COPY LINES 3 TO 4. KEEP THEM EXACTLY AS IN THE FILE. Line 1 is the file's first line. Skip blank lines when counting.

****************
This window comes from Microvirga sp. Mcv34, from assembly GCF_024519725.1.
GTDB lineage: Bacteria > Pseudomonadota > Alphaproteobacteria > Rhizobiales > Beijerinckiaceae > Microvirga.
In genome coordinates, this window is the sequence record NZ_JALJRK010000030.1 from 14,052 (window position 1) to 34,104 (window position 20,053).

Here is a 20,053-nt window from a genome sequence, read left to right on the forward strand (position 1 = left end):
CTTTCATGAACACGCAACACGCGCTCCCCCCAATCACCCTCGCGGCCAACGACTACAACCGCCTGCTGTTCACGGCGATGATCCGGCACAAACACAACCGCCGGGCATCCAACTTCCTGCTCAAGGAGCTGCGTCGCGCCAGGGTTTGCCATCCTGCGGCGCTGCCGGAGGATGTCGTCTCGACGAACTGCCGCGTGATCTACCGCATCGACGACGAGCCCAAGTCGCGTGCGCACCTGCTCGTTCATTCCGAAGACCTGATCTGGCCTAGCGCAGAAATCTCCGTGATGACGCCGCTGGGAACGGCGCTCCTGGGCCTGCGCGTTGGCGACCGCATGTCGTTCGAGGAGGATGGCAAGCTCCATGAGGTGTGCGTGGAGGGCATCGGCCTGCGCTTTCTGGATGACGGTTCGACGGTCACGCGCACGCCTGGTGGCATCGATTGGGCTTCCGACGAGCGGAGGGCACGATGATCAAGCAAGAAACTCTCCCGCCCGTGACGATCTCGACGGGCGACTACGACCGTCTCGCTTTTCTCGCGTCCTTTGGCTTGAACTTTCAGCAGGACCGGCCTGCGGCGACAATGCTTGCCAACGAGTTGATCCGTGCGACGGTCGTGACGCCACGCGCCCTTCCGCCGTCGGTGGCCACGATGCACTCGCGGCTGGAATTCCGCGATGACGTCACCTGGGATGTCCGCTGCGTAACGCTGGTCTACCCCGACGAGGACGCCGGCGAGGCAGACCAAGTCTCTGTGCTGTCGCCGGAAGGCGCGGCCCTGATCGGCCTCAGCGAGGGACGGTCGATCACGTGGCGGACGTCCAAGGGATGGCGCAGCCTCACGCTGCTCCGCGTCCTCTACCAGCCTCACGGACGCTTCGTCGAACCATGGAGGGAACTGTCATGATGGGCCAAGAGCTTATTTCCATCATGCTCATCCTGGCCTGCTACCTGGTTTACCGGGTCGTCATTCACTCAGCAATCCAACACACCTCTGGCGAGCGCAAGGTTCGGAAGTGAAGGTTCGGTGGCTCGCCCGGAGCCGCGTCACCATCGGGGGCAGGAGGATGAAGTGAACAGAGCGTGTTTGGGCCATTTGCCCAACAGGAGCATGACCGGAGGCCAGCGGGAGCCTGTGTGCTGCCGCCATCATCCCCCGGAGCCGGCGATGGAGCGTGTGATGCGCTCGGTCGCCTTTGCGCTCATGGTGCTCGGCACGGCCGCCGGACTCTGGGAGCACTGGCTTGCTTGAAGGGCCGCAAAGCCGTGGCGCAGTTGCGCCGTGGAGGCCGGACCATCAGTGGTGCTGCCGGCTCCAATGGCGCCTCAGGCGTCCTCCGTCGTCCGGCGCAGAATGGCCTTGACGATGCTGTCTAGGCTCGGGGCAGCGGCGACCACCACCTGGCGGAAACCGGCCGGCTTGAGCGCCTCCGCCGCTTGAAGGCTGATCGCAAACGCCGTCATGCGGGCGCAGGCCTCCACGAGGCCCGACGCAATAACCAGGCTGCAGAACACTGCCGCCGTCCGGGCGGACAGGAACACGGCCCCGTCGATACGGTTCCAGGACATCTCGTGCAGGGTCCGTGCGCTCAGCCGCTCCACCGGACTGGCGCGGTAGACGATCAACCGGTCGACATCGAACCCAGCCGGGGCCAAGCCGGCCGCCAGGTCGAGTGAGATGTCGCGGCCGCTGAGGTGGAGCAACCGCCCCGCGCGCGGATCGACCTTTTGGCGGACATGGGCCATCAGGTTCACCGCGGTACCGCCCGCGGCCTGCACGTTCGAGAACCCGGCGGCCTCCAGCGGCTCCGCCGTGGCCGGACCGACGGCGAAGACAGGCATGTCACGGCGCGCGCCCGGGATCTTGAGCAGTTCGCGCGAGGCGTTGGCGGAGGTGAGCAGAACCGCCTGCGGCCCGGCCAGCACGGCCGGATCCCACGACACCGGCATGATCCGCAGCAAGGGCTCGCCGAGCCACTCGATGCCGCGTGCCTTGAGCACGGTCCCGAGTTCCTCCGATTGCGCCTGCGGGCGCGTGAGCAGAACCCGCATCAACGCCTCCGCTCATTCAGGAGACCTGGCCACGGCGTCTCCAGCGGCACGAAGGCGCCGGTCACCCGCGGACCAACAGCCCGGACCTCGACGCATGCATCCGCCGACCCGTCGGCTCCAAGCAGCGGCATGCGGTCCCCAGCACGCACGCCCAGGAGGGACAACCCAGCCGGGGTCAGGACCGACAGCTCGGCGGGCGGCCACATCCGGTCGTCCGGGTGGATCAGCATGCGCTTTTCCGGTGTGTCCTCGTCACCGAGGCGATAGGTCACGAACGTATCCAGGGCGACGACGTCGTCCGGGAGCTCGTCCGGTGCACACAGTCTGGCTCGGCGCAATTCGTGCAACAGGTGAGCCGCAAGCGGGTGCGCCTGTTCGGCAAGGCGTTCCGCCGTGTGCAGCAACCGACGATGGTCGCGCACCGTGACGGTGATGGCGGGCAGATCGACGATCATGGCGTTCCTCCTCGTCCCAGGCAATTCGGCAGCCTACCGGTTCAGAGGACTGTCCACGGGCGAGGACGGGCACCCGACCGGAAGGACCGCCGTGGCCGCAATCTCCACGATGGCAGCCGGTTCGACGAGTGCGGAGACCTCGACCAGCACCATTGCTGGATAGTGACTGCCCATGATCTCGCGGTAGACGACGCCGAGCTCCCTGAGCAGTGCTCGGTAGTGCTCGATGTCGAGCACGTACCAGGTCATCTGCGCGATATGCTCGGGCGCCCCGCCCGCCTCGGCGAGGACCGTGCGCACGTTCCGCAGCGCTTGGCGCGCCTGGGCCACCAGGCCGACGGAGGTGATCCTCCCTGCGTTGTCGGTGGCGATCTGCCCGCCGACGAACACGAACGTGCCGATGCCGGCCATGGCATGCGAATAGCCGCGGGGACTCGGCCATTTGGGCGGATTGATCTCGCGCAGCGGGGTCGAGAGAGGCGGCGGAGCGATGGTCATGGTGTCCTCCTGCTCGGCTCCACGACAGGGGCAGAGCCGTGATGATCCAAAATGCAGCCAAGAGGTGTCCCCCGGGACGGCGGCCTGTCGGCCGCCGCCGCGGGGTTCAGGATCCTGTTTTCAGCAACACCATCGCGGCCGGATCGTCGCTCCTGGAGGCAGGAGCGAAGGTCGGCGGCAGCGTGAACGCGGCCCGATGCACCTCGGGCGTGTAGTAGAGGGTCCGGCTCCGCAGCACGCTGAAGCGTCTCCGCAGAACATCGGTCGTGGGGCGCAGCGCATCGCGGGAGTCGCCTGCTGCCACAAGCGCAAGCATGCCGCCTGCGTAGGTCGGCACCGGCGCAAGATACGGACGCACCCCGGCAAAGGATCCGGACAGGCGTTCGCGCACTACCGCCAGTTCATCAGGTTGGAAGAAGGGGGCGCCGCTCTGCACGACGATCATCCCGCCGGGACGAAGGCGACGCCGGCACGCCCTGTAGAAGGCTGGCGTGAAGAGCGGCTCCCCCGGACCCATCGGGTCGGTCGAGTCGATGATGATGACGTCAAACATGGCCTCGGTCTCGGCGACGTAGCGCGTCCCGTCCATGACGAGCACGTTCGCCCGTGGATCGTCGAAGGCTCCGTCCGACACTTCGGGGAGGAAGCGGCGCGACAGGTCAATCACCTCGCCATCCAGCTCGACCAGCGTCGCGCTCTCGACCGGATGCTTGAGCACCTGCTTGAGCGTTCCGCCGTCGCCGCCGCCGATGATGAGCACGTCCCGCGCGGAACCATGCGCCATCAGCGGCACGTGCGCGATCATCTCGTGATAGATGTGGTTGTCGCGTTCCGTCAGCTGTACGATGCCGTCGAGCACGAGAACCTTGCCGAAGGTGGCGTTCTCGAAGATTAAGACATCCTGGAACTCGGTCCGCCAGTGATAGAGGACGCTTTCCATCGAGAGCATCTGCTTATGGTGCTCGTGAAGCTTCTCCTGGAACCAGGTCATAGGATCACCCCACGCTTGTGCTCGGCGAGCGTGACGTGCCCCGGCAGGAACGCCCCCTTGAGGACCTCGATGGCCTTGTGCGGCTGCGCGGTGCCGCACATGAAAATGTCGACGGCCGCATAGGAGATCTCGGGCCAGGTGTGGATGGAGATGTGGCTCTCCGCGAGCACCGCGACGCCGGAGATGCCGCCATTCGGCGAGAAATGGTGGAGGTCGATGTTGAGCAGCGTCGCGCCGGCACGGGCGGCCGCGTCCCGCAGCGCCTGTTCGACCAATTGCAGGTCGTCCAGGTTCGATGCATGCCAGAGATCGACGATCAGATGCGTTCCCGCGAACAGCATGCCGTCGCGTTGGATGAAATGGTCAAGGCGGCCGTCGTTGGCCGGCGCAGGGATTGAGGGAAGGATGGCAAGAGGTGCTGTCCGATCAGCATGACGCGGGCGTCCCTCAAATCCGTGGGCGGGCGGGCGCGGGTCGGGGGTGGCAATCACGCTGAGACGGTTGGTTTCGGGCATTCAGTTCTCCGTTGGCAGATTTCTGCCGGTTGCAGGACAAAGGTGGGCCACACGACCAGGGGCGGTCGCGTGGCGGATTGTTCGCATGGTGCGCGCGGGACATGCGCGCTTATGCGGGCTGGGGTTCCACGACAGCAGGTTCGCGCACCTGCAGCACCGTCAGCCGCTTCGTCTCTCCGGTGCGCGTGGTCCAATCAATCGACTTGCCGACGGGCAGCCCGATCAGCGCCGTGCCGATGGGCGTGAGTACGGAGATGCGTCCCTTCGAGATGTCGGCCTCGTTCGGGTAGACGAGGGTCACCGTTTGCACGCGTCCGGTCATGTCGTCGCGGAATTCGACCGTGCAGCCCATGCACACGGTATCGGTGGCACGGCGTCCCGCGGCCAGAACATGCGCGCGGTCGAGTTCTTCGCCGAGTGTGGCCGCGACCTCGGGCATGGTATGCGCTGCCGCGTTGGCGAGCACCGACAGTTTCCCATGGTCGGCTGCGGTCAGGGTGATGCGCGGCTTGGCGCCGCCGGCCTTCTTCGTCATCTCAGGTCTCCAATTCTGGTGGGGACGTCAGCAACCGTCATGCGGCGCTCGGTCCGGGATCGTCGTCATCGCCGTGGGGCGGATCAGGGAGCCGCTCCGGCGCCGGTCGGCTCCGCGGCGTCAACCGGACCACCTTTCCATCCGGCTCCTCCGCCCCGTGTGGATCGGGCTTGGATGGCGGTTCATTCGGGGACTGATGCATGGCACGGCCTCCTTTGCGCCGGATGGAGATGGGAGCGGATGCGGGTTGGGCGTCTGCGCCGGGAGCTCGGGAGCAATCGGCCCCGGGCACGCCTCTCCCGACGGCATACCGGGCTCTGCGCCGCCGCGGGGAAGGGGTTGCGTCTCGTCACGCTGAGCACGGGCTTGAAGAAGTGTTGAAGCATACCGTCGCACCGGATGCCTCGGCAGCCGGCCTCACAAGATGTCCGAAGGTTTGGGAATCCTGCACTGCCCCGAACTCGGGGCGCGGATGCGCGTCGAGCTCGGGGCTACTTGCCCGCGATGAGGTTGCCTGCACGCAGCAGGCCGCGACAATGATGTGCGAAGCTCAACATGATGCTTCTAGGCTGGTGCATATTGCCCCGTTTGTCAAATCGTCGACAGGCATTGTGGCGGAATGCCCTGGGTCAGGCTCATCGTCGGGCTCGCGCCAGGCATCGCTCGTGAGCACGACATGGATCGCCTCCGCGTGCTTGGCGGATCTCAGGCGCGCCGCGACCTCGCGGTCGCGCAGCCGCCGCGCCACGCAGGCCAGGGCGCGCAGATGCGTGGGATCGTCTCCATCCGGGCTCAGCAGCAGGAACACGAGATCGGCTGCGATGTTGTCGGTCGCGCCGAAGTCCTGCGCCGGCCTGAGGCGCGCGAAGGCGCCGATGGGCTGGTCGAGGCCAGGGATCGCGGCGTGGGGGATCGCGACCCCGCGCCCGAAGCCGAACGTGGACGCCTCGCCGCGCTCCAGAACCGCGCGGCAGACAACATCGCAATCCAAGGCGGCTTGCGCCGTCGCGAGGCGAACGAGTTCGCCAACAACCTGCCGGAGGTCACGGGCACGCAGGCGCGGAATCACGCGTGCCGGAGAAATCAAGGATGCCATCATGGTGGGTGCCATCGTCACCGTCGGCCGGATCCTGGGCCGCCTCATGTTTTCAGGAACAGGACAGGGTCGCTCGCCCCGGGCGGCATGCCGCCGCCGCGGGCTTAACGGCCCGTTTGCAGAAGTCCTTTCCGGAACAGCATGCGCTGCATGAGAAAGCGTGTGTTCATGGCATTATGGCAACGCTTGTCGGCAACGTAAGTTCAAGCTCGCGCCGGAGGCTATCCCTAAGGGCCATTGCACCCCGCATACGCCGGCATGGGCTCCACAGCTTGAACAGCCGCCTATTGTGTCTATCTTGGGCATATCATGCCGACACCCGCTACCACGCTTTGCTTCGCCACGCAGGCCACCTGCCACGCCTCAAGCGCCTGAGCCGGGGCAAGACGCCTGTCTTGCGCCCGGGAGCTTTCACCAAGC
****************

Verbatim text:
In genome coordinates, this window is the sequence record NZ_JALJRK010000030.1 from 14,052 (window position 1) to 34,104 (window position 20,053).

Here is a 20,053-nt window from a genome sequence, read left to right on the forward strand (position 1 = left end):